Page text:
Taking apart the Obi110 is extremely easy.  One screw under each of the four rubber feet.  And the feet are very easy to remove and put right back on.  I've had mine apart at least a dozen times already and it goes back together perfectly.  Once open, the PCB is just sitting in place, not even any screws holding it down.  Just tip the unit upside down and the board will fall out.  If you are in a dry climate, be careful about static, but overwise you can just take some photos of the relay and the components I've indicated on both sides of the board.  Then slide the PCB back into place - guide the jacks toward the holes in the case and drop the rear end of the PCB into place.  Easy-peasy!

You might be right though.  I might not get the answers I'm hoping for.  There might not be anyone willing to open up their unit to take the photos, or their photos might not give me enough information to decipher the circuit.  But, I try to be optimistic that my fellow techies will come through.

RonR - That is my understanding too.  I'm hoping that by replacing the actual components on the board, I will reactivate not only the power-failback feature, but some of the other failure modes as well....maybe even the ethernet failback.  One potential issue could be that they disabled the code in the controller that actually activated the pin that tripped the relay in the first place. 

I have been pulled away from this project for the last week, but will keep trying to get answers from Obihai next week.  I'd really like to understand their reasoning for deactivating this feature.  Didn't it work as planned?  Did it cause other issues with operation of the device?  Was it purely a cost saving measure since relays are a bit pricey?  We may laugh at the idea of a $0.25 relay being considered pricey, but in mass manufacturing it is.  I had a friend who worked for a huge Telecom company and his whole salary was justified by being able to shave ten cents from the manufacturing cost of their phones.

Anyhow, there might be other work-arounds to provide partial solutions, or I might do all of this and find out that the device doesn't work correctly even with the components repopulated.  But this topic seems to be popping up on other threads and I'd like to be able to provide a definitive answer once and for all.

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RonR
Forum Member

Posts: 4528


« Reply #29 on: April 14, 2012, 08:04:18 pm »

I'm hoping that by replacing the actual components on the board, I will reactivate not only the power-failback feature, but some of the other failure modes as well....maybe even the ethernet failback.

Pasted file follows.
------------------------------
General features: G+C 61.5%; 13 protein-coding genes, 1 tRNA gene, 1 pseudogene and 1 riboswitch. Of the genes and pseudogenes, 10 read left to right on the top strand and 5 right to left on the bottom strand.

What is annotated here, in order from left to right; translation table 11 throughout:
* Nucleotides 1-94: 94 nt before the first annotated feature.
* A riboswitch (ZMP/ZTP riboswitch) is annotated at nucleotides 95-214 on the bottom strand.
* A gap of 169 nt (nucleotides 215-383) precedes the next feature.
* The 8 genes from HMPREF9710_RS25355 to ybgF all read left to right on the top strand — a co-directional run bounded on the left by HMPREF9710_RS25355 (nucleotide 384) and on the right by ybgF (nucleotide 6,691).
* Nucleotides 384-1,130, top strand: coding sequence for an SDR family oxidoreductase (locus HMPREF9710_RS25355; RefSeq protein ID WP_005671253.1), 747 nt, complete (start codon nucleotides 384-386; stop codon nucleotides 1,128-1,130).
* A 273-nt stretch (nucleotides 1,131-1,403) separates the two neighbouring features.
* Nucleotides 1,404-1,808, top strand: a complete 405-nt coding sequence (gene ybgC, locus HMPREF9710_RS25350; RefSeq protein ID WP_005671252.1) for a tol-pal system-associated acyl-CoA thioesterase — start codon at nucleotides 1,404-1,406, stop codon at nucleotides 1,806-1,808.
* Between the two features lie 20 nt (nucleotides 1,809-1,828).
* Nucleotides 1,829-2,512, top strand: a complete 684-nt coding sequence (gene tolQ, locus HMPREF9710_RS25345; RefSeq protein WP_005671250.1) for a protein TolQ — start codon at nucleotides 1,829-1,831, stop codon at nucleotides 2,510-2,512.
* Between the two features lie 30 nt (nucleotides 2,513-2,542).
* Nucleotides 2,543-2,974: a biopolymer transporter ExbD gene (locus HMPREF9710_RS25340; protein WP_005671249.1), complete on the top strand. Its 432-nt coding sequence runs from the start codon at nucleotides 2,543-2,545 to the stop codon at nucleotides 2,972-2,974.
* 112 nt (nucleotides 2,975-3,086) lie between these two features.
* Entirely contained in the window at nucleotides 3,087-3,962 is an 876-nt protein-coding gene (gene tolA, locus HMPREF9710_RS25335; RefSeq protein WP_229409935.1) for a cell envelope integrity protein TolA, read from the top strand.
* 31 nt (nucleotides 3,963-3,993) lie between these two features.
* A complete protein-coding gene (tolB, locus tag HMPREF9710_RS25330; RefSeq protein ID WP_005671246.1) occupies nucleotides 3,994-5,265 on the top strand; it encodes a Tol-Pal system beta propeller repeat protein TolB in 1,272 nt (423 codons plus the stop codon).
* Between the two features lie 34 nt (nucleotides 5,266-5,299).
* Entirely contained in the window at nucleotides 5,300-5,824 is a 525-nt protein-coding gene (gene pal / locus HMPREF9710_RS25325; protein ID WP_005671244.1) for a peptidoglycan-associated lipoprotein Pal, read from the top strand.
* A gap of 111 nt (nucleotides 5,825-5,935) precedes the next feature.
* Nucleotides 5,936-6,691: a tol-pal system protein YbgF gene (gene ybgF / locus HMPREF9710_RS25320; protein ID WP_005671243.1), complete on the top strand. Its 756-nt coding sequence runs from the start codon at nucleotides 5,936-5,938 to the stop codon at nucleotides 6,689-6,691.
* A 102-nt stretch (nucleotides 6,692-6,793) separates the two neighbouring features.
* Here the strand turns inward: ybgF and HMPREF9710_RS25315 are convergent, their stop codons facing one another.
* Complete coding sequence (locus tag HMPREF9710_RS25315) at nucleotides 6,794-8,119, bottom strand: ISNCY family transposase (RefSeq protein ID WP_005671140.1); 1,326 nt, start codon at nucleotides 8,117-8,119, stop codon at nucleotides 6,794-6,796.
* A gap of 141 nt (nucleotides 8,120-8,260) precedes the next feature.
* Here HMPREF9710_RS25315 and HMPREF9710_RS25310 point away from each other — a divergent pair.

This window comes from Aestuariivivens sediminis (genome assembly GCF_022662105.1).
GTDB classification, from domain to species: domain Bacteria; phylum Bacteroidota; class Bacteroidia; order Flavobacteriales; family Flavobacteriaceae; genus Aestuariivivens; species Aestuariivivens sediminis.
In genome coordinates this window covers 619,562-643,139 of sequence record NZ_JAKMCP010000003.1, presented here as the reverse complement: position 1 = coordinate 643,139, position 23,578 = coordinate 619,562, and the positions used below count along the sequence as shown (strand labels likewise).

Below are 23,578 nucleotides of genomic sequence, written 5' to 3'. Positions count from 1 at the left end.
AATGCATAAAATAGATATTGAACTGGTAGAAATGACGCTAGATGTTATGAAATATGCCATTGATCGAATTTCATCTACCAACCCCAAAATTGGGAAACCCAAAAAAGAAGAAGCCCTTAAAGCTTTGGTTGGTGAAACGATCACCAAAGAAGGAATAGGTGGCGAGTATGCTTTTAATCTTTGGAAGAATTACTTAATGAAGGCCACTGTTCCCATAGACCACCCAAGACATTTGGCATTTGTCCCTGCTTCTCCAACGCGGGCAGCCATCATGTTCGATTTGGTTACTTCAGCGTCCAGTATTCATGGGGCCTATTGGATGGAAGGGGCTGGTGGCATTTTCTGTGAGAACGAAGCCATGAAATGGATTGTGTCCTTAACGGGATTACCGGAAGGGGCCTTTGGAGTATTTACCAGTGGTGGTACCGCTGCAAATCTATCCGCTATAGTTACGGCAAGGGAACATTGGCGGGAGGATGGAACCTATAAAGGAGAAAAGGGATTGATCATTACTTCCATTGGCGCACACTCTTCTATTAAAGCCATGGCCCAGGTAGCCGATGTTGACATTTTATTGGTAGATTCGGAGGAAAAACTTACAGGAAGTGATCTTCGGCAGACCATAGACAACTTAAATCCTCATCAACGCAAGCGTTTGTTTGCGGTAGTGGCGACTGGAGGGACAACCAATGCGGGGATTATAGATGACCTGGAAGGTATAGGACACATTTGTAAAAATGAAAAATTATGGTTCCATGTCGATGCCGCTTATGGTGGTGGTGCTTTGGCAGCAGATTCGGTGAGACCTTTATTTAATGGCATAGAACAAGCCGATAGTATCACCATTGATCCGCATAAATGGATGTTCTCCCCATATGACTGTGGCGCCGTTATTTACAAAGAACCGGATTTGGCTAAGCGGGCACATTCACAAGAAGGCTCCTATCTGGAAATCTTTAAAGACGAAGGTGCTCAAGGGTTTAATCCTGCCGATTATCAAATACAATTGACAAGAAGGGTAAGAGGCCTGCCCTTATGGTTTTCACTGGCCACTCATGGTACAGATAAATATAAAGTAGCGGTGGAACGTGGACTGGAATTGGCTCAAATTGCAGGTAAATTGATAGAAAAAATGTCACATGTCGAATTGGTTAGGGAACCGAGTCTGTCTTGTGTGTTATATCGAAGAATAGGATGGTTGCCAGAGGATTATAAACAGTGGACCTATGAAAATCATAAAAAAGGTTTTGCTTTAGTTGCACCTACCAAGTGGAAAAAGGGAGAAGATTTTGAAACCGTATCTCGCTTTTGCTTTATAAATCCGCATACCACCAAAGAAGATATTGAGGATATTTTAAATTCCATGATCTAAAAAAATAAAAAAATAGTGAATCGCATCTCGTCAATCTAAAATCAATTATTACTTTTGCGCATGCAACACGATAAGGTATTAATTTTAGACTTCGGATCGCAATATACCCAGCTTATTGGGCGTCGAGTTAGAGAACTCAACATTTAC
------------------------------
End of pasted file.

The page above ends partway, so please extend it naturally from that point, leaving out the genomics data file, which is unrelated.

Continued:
I think the logical fallback features were never implemented because of the chicken-and-egg problems they create.  If you drop the relay because of networking or provider failure, your phone is disconnected from the OBi and you can't ever get to the IVR to diagnose things, set a static IP address, or anything else.  You'd have to have a switch or something to force the phone to be re-connected to the OBi.  It's a flawed idea, which may be one of the reasons the relay was abandoned.

One potential issue could be that they disabled the code in the controller that actually activated the pin that tripped the relay in the first place. 

They'd have to at least activate the pin unconditionally somewhere in the initialization code or else revision 2.8 boards wouldn't work.  It's pretty clear from the relay's behavior with the latest firmware that nothing has been changed.  I can't believe they'd check the hardware revision and do something different for a non-existent relay.
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Shale
Hero Member
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Posts: 1061


« Reply #30 on: August 08, 2013, 08:05:27 am »

Confirming Stooba info:  K1 is the spot for a relay. R38 and R39 are jumpers that close the path for the N.O. contacts. These would be removed if a relay were to be installed.
RF150 and RF151 are fuses that connect the Line to the swingers on the contacts.



I see gary-gary (who may have gotten the info from another post) identifies the relay in http://www.obitalk.com/forum/index.php?topic=6413.msg40769#msg40769 as  K1 - TX2-4.5V (Panasonic)

That relay's pins are on a 0.1 inch grid and that relay is available from distributors.
« Last Edit: August 11, 2013, 09:07:21 am by Shale » Logged